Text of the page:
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Anna B. Comstock

The Mountain Laurel

Teacher's Story

dropcap image S a child I never doubted that the laurel wreaths of Grecian heroes were made from mountain laurel, and I supposed, of course, that the flowers were used also. My vision was of a hero crowned with huge wreaths of laurel bouquets, which I thought so beautiful. It was a shock to exchange this sumptuous headgear of my dreams for a plain wreath of leaves from the green-bay tree.

However, the mountain laurel leaf is evergreen and beautiful enough to crown a victor; in color it is a rich, lustrous green above, with a yellow midrib, the lower side being of a much lighter color. In shape, the leaf is long, narrow, pointed at each end and smooth-edged, with a rather short petiole. The leaves each year grow on the new wood, which is greenish and rough, in contrast with the old wood, which is rich brownish red. The leaves are arranged below the flower cluster, so that they make a shining green base for this natural bouquet.

The flowers grow on the tips of the branching twigs, which are huddled together in a manner that brings into a mass many flowers. I have counted seventy-five of them in a single bunch; the youngest flowers grow nearest the tip of the twig. The blossom stems are pink, and afford a rich background for the starry open flowers and knobby closed buds. The bud of the laurel blossom is very pretty and resembles a bit of rose-colored pottery; it has a five-sided, pyramidal top, and at the base of the pyramid are ten little buttresses which flare out from the calyx. The calyx is five-lobed, each lobe being green at the base and pink at the point. Each one of the ten little buttresses or ridges is a groove in which a stamen is growing, as we may see by looking into an opening flower; each anther is "headed" toward the pocket which ends the groove. The filament lengthens and shoves the anther into the pocket, and then keeps on growing until it forms a bow-shaped spring, like a sapling with the top bent to the ground. The opening flower is saucerlike, pinkish white, and in form is a five-pointed star. At the bottom of the saucer a ten-pointed star is outlined in crimson; and bowed above this crimson ring are the ten white filaments with their red-brown anthers stuffed cozily into the pockets, one pocket at the center of each lobe, and one half-way between; each pocket is marked with a splash of crimson with spotty edges. From the center of the flower projects the stigma, far from and above the pollen-pockets.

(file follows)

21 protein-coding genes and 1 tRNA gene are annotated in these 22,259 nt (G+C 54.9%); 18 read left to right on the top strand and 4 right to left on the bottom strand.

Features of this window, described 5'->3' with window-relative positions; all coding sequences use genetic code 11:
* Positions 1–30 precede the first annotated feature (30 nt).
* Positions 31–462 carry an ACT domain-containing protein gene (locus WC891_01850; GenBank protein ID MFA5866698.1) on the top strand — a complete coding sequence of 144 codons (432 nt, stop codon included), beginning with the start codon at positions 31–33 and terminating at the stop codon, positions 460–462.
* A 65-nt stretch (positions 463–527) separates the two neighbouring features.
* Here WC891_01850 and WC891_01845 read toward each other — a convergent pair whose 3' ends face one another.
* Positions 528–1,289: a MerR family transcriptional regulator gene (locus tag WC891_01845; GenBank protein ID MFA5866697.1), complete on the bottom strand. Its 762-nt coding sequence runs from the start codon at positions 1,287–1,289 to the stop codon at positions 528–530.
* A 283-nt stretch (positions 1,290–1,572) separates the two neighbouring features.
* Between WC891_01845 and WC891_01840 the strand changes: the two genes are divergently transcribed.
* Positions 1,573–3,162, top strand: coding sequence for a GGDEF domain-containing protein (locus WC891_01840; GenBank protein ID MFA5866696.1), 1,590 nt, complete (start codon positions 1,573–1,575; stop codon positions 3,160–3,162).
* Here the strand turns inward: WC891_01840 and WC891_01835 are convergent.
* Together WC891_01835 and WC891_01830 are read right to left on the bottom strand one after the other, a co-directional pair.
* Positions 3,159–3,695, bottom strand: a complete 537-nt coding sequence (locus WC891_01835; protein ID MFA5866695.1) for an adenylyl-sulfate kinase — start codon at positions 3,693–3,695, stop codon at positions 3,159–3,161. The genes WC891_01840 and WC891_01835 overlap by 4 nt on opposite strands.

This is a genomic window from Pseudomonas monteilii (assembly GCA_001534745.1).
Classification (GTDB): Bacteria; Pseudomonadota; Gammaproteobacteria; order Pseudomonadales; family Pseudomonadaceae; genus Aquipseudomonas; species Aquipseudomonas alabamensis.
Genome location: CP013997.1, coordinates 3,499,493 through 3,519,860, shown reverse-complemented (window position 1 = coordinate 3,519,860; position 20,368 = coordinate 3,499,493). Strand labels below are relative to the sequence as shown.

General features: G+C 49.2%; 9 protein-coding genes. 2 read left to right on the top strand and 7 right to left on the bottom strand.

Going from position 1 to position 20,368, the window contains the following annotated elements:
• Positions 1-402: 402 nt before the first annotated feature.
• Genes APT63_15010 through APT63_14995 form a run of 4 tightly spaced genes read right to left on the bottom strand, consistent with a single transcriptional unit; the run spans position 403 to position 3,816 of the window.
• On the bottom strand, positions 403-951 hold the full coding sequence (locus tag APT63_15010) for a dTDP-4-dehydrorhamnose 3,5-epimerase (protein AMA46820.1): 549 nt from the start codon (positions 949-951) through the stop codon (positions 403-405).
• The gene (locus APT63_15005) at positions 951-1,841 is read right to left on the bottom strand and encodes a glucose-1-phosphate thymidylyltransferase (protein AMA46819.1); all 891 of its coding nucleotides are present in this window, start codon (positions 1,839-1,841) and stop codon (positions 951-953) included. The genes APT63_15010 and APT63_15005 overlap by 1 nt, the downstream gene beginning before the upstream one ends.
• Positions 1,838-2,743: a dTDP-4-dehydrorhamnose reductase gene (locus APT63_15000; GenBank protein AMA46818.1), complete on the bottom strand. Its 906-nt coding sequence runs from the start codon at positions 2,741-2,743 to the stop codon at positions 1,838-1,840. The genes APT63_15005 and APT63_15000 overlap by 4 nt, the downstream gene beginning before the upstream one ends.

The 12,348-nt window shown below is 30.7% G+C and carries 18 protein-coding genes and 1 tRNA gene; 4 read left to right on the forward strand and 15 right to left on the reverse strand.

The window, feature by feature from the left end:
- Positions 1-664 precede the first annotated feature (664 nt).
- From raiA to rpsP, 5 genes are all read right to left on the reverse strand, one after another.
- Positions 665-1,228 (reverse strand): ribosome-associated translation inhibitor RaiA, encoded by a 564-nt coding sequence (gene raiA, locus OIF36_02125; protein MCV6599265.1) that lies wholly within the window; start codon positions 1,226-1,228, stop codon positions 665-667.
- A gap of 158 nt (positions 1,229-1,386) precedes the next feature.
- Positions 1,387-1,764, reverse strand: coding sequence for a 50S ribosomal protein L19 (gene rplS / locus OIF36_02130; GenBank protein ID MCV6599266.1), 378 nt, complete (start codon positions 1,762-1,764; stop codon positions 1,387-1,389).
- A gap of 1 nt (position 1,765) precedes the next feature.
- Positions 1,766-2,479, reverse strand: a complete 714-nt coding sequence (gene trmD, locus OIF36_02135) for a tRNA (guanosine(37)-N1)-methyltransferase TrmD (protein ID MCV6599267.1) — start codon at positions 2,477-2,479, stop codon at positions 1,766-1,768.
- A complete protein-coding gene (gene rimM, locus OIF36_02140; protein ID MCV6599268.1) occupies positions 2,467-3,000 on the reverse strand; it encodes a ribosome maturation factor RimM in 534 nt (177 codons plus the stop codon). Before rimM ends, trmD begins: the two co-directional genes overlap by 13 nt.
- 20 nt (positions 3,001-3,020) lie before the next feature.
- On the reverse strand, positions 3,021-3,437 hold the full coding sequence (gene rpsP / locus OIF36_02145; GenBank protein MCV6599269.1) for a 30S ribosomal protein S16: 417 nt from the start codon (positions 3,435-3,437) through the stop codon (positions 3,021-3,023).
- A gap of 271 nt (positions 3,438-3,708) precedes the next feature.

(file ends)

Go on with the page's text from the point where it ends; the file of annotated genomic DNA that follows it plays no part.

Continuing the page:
Diagram of flower of laurel.

p, pocket;   st, stamen.

Each laurel flower is thus set with ten spring-traps all awaiting the visit of the unwary moth or bee which, when seeking the nectar at the center of the flower, is sure to touch one or all of these bent filaments. As soon as one is touched, up it springs and slings its pollen hard at the intruder. The pollen is not simply a shower of powder, but is in the form of a sticky string, as if the grains were strung on cobweb silk. When liberating these springs with a pencil point, I have seen the pollen thrown a distance of thirteen inches; thus, if the pollen ammunition does not strike the bee, it may fall upon some open flower in the neighborhood. The anthers spring back after this performance and the filaments curl over each other at the center of the flower below the pink stigma; but after a few hours they straighten out and each empty anther is suspended above its own pocket. The anthers open while in the pocket, each one is slit open at its tip so that it is like the leather pocket of a sling.

After the corollas fall, the long stigma still projects from the tip of the ripening ovary, and there it stays, until the capsule is ripe and open. The five-pointed calyx remains as an ornamental cup for the fruit. The capsule opens along five valves, and each section is stuffed with little, almost globular seeds.

The mountain laurel grows in woods and shows a preference for rocky mountain sides or sandy soil.